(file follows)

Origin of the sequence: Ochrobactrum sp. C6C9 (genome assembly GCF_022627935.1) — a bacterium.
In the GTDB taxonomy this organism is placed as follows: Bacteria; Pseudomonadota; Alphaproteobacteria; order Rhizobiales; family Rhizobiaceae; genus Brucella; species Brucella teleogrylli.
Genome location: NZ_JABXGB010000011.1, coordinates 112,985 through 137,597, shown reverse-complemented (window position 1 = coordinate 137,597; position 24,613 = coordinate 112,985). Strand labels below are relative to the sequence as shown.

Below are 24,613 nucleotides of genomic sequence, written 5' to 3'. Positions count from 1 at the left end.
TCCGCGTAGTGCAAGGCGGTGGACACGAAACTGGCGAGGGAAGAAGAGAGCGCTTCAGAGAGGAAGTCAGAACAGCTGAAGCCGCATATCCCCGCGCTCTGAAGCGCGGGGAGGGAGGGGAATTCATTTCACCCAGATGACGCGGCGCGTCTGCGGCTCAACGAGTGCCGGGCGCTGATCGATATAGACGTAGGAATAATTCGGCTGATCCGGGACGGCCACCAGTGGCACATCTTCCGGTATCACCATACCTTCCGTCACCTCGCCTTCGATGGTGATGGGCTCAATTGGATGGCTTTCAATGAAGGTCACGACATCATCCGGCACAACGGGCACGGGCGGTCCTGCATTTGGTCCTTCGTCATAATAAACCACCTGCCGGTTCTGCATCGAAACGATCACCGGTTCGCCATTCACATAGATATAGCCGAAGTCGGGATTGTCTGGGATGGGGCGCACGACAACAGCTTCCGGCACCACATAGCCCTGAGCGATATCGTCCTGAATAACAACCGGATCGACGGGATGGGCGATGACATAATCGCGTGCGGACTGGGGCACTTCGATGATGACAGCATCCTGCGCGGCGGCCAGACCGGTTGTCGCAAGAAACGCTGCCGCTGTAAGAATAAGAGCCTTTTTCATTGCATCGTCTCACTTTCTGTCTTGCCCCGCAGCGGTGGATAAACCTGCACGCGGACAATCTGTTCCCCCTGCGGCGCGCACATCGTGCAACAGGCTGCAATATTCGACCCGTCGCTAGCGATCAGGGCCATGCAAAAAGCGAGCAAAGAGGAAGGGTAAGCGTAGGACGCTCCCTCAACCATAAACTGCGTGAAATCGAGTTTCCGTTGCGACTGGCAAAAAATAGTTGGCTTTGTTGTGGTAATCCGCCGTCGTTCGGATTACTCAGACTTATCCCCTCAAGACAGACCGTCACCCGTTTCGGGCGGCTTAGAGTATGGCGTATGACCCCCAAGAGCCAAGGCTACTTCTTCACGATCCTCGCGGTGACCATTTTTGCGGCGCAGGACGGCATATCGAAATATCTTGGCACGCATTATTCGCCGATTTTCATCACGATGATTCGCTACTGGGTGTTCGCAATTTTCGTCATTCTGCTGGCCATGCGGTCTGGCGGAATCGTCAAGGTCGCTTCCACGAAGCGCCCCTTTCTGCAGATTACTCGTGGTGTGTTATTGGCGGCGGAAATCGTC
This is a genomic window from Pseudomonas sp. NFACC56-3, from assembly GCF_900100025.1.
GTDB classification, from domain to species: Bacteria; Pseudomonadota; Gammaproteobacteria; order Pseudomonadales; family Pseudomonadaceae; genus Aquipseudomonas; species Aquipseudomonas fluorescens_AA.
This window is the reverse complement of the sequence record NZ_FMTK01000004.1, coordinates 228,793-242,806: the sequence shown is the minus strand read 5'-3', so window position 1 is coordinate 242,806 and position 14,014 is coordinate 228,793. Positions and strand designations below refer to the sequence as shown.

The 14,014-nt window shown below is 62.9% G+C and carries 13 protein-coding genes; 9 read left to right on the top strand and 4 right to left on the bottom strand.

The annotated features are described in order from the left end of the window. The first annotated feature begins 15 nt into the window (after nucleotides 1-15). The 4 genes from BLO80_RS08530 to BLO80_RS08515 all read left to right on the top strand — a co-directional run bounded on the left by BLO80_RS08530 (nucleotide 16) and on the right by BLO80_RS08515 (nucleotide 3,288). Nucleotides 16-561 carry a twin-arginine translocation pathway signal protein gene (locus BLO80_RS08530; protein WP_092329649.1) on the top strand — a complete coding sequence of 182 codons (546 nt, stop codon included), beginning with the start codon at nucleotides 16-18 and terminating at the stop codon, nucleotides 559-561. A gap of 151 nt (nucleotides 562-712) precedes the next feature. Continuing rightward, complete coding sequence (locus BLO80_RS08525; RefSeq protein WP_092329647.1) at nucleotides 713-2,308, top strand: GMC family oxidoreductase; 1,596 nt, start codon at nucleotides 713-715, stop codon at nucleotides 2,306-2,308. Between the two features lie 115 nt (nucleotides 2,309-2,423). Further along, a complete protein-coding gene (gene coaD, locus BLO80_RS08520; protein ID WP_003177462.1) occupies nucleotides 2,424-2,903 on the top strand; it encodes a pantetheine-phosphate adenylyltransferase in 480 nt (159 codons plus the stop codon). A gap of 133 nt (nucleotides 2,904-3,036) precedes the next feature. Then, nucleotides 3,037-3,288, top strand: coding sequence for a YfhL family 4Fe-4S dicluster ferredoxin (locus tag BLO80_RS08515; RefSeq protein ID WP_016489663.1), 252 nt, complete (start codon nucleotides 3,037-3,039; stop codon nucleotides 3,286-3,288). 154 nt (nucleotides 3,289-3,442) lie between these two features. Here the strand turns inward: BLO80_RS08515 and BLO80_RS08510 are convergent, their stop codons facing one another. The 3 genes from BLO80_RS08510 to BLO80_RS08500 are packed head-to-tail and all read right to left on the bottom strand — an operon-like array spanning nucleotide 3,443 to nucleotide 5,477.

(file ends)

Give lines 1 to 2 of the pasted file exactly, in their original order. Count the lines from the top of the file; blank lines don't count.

Origin of the sequence: Ochrobactrum sp. C6C9 (genome assembly GCF_022627935.1) — a bacterium.
In the GTDB taxonomy this organism is placed as follows: Bacteria; Pseudomonadota; Alphaproteobacteria; order Rhizobiales; family Rhizobiaceae; genus Brucella; species Brucella teleogrylli.